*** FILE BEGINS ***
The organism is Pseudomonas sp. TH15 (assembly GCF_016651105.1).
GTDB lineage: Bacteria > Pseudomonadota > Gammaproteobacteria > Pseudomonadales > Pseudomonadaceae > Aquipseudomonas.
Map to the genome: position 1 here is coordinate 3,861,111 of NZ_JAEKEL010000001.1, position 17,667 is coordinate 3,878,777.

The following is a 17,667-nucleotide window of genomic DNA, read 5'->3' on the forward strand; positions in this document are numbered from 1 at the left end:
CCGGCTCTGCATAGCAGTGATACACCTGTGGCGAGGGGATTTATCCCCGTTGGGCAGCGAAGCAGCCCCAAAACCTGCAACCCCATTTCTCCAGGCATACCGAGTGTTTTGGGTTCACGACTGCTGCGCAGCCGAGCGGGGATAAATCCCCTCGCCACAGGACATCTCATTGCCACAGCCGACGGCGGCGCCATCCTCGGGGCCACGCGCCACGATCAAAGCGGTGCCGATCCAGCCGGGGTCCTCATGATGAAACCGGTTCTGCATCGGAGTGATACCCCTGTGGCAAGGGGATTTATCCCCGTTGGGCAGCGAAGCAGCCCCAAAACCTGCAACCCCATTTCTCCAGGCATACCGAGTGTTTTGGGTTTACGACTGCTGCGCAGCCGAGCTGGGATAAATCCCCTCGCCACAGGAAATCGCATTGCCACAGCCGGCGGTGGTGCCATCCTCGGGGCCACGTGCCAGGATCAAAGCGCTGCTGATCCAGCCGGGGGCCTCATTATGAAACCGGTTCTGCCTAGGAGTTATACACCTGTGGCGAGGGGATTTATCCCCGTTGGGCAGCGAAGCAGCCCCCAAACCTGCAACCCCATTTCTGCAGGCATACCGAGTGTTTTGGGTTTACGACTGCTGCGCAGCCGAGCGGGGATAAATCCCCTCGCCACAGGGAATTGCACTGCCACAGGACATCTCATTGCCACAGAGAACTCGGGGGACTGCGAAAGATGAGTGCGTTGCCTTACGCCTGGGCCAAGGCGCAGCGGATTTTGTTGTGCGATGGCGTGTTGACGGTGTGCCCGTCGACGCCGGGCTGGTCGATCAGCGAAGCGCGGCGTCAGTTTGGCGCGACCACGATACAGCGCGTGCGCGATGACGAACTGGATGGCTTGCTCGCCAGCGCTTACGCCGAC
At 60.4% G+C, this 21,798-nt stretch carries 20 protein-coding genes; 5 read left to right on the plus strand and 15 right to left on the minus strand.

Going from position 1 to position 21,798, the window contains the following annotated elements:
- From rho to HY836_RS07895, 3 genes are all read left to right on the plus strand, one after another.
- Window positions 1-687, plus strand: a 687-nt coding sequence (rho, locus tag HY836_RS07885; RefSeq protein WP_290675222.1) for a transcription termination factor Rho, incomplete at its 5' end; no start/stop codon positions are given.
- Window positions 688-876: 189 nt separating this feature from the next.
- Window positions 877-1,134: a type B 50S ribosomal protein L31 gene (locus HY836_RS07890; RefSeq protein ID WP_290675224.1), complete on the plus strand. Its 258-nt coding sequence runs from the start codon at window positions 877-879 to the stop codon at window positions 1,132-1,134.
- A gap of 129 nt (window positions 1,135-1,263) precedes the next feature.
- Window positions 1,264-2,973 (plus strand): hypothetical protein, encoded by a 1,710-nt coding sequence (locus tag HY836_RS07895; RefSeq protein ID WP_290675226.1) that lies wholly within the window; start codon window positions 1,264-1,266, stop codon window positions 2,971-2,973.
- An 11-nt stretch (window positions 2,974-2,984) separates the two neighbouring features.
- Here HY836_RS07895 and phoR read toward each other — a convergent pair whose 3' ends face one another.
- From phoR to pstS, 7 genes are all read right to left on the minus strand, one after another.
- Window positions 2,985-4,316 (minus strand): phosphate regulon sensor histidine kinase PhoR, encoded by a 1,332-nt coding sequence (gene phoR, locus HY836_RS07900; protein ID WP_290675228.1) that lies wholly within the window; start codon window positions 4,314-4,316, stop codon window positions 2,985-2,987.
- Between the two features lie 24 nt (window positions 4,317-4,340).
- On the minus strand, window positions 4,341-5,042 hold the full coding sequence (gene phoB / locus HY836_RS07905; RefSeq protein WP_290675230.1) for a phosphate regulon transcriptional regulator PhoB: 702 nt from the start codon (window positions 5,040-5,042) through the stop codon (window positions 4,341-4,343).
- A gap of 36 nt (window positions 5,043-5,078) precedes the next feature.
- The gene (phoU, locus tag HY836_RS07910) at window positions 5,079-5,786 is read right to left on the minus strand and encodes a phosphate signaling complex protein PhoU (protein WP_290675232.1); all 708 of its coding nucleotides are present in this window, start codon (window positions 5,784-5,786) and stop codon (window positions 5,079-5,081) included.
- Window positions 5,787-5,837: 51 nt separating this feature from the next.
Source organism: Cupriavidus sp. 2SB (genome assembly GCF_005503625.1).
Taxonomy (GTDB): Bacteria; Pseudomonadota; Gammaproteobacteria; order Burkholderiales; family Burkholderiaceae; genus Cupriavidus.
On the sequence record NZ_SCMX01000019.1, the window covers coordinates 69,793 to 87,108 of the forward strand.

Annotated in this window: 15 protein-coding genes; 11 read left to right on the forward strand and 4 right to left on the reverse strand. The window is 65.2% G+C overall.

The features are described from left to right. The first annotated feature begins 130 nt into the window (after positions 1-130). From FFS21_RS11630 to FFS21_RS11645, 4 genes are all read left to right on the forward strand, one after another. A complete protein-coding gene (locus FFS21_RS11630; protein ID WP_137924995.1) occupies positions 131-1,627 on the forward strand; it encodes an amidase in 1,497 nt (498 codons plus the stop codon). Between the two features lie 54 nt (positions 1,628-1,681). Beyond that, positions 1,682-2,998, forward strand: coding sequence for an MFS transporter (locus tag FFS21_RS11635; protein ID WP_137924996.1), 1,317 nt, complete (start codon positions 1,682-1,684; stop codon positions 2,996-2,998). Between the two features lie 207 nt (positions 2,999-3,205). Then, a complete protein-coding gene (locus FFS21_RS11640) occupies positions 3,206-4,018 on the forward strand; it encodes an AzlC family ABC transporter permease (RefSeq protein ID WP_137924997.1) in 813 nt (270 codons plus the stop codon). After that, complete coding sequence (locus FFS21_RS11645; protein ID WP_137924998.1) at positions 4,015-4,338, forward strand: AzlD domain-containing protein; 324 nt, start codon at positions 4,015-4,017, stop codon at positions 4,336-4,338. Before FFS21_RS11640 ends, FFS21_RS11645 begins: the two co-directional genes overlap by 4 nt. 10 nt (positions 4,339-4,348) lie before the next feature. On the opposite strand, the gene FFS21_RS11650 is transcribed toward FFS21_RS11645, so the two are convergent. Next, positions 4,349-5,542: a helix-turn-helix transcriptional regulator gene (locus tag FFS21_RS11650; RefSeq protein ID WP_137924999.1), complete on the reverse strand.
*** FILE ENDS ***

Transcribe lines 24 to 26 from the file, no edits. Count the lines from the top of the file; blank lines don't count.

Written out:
Taxonomy (GTDB): Bacteria; Pseudomonadota; Gammaproteobacteria; order Burkholderiales; family Burkholderiaceae; genus Cupriavidus.
On the sequence record NZ_SCMX01000019.1, the window covers coordinates 69,793 to 87,108 of the forward strand.

Annotated in this window: 15 protein-coding genes; 11 read left to right on the forward strand and 4 right to left on the reverse strand. The window is 65.2% G+C overall.